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SQL parameterization

tip

Check out the Parameterize SQL tutorial for more hands-on examples!

For security, we handle all parameterized SQL queries as prepared statements for both performance and security reasons. Prepared statements are a way to template queries and substitute values where desired during execution. Not only is there some performance benefit when using prepared statements, they are also robust against SQL injection.

Watch a quick intro for how to parameterize your queries here —

Using variables in queries

You can parameterize your queries with both Input parameters and Python variables! We use Jinja templating syntax to indicate the parameters which should be substituted into your query. See the screenshot at the bottom of the page for an example of how to use Jinja's if blocks and for loops in your queries.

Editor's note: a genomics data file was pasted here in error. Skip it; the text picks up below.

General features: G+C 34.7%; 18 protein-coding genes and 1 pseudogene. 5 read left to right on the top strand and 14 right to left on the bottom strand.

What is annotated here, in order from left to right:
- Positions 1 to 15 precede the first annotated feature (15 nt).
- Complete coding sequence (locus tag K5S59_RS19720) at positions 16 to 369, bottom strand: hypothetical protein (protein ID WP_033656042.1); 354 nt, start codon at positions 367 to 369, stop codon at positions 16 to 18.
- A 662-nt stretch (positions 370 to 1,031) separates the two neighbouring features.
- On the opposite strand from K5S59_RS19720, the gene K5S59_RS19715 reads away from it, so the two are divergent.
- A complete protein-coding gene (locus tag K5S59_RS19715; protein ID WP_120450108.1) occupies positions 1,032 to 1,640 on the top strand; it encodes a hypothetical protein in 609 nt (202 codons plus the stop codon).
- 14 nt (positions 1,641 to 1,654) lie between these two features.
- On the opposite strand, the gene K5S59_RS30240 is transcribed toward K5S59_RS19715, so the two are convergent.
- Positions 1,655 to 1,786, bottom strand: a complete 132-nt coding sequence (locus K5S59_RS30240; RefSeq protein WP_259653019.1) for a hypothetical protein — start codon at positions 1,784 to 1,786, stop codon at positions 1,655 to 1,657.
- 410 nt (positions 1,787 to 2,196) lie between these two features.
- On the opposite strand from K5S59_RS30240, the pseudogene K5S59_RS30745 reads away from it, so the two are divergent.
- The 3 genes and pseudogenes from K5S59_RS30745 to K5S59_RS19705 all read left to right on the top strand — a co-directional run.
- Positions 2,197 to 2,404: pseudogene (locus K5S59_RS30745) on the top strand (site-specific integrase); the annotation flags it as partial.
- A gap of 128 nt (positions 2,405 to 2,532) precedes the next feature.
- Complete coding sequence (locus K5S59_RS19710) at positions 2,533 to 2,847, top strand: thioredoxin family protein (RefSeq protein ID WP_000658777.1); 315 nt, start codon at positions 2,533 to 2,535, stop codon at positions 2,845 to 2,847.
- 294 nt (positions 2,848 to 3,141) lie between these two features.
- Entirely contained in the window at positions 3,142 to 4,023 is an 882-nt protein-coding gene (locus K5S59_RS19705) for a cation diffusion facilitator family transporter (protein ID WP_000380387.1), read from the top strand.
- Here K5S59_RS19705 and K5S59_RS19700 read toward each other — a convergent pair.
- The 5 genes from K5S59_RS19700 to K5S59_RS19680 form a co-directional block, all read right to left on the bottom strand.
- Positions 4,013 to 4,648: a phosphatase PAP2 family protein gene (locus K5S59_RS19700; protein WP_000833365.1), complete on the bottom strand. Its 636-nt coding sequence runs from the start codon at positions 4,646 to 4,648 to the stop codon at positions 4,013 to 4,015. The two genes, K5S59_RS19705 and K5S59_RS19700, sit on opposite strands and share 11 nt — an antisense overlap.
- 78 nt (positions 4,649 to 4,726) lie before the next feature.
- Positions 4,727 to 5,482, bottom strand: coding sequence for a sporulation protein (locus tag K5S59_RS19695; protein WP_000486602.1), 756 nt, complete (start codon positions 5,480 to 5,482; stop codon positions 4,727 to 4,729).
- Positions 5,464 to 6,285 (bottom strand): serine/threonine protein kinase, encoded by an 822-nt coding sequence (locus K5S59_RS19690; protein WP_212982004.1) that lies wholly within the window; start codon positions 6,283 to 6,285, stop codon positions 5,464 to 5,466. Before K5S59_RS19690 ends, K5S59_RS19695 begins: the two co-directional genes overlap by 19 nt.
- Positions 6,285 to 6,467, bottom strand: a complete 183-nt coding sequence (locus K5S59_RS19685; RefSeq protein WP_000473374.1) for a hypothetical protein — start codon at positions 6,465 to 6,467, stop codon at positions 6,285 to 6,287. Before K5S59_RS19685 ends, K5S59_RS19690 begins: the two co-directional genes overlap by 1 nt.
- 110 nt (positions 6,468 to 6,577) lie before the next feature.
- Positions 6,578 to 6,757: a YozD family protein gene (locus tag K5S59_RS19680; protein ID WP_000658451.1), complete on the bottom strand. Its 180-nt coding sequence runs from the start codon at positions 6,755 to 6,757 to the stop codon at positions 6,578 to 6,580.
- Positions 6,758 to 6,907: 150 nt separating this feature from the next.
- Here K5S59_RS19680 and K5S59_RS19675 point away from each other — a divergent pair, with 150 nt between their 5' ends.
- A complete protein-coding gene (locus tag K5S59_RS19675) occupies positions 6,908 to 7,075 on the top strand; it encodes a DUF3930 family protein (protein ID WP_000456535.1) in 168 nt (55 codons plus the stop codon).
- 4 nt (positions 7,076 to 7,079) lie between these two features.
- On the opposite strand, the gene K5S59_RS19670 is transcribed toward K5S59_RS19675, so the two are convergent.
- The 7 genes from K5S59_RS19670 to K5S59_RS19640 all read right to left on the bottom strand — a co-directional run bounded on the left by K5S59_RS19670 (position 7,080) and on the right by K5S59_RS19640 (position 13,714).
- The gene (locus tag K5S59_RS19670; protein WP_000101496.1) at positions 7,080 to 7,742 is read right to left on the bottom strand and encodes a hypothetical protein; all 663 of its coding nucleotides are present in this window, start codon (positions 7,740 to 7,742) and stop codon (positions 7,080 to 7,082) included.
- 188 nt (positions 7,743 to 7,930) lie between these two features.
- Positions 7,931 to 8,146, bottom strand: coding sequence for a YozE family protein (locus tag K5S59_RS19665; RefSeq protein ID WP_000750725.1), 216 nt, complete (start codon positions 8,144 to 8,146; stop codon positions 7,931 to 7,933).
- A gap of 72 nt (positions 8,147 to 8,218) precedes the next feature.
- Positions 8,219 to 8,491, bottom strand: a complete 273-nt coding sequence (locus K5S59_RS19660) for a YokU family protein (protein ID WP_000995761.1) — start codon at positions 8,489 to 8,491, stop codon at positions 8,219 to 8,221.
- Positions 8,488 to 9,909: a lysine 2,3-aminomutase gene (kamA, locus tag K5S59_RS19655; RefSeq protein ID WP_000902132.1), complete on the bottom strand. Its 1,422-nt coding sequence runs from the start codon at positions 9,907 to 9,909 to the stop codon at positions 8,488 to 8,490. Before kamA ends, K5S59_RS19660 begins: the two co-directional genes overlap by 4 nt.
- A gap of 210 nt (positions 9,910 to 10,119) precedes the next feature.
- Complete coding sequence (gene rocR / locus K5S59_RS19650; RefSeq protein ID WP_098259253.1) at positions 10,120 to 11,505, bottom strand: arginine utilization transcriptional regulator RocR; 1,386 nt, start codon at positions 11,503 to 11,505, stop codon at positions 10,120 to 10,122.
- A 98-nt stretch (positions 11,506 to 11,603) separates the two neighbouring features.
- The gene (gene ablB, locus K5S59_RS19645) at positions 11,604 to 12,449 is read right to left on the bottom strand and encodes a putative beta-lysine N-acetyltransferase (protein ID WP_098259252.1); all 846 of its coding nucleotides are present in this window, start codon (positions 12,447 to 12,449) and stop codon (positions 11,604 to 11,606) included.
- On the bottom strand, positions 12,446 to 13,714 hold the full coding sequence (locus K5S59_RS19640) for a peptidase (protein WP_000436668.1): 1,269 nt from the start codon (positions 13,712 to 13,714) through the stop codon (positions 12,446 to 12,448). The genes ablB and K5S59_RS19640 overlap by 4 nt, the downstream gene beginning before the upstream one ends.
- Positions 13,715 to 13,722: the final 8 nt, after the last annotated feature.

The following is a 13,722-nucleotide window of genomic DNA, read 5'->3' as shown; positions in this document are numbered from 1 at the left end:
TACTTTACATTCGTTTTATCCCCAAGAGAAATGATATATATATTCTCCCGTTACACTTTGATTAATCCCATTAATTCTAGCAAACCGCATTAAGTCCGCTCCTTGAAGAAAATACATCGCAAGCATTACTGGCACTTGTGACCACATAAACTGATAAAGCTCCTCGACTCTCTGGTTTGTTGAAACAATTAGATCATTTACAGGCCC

To pass a Python variable into your query you'll need to wrap it in double curly braces, {{ }}. For multi-index variables (e.g. lists, arrays), you'll also need to declare that you're passing in an array-type variable (e.g. {{list_variable | array}})

caution

Individual databases have limits on how many parameters can be bound to a single query. For example, PostgreSQL allows 32767 variables, however Snowflake's maximum is 16384.

By default, prepared statements cannot accept query attributes as parameters and only allow for substituting in values. For example, the phrase WHERE column = {{value}} is allowed by default while WHERE {{column}} = value is not. You can force the literal parameterization of a query attribute by passing | sqlsafe as an additional flag with your parameter. e.g. WHERE {{column | sqlsafe}} = value.

danger

If you use the sqlsafe flag to force a parameterization you are removing the protection that prepared statements offer against sql injection!